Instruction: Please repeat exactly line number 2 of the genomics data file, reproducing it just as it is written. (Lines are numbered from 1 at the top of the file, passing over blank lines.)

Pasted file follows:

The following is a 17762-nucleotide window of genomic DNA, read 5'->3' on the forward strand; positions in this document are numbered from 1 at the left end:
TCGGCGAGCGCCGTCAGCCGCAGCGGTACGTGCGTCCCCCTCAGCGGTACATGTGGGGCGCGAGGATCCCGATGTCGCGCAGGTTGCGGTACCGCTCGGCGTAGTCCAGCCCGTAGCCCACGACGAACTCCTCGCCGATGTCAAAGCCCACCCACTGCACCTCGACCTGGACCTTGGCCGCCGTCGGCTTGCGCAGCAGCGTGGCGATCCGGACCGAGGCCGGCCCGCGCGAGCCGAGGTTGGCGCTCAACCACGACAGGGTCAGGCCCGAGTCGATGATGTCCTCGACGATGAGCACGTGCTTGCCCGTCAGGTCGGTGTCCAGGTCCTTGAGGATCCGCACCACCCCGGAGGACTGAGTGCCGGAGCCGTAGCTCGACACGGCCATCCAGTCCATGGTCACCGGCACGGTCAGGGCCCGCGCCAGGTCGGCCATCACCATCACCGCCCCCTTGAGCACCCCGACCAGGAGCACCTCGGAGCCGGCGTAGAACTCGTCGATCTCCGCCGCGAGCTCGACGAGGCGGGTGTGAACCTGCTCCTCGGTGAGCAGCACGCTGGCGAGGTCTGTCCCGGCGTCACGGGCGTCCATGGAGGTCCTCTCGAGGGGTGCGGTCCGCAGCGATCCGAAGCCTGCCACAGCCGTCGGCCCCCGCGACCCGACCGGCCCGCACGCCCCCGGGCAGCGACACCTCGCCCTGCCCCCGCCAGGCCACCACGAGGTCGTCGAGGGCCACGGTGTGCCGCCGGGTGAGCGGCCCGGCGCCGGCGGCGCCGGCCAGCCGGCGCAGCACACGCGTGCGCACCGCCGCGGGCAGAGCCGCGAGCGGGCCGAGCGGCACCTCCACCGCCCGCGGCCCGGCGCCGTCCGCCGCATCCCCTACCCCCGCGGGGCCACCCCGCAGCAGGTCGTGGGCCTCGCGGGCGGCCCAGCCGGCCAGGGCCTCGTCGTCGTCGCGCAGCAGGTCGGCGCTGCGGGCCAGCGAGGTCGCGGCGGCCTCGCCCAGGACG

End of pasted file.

TCGGCGAGCGCCGTCAGCCGCAGCGGTACGTGCGTCCCCCTCAGCGGTACATGTGGGGCGCGAGGATCCCGATGTCGCGCAGGTTGCGGTACCGCTCGGCGTAGTCCAGCCCGTAGCCCACGACGAACTCCTCGCCGATGTCAAAGCCCACCCACTGCACCTCGACCTGGACCTTGGCCGCCGTCGGCTTGCGCAGCAGCGTGGCGATCCGGACCGAGGCCGGCCCGCGCGAGCCGAGGTTGGCGCTCAACCACGACAGGGTCAGGCCCGAGTCGATGATGTCCTCGACGATGAGCACGTGCTTGCCCGTCAGGTCGGTGTCCAGGTCCTTGAGGATCCGCACCACCCCGGAGGACTGAGTGCCGGAGCCGTAGCTCGACACGGCCATCCAGTCCATGGTCACCGGCACGGTCAGGGCCCGCGCCAGGTCGGCCATCACCATCACCGCCCCCTTGAGCACCCCGACCAGGAGCACCTCGGAGCCGGCGTAGAACTCGTCGATCTCCGCCGCGAGCTCGACGAGGCGGGTGTGAACCTGCTCCTCGGTGAGCAGCACGCTGGCGAGGTCTGTCCCGGCGTCACGGGCGTCCATGGAGGTCCTCTCGAGGGGTGCGGTCCGCAGCGATCCGAAGCCTGCCACAGCCGTCGGCCCCCGCGACCCGACCGGCCCGCACGCCCCCGGGCAGCGACACCTCGCCCTGCCCCCGCCAGGCCACCACGAGGTCGTCGAGGGCCACGGTGTGCCGCCGGGTGAGCGGCCCGGCGCCGGCGGCGCCGGCCAGCCGGCGCAGCACACGCGTGCGCACCGCCGCGGGCAGAGCCGCGAGCGGGCCGAGCGGCACCTCCACCGCCCGCGGCCCGGCGCCGTCCGCCGCATCCCCTACCCCCGCGGGGCCACCCCGCAGCAGGTCGTGGGCCTCGCGGGCGGCCCAGCCGGCCAGGGCCTCGTCGTCGTCGCGCAGCAGGTCGGCGCTGCGGGCCAGCGAGGTCGCGGCGGCCTCGCCCAGGACG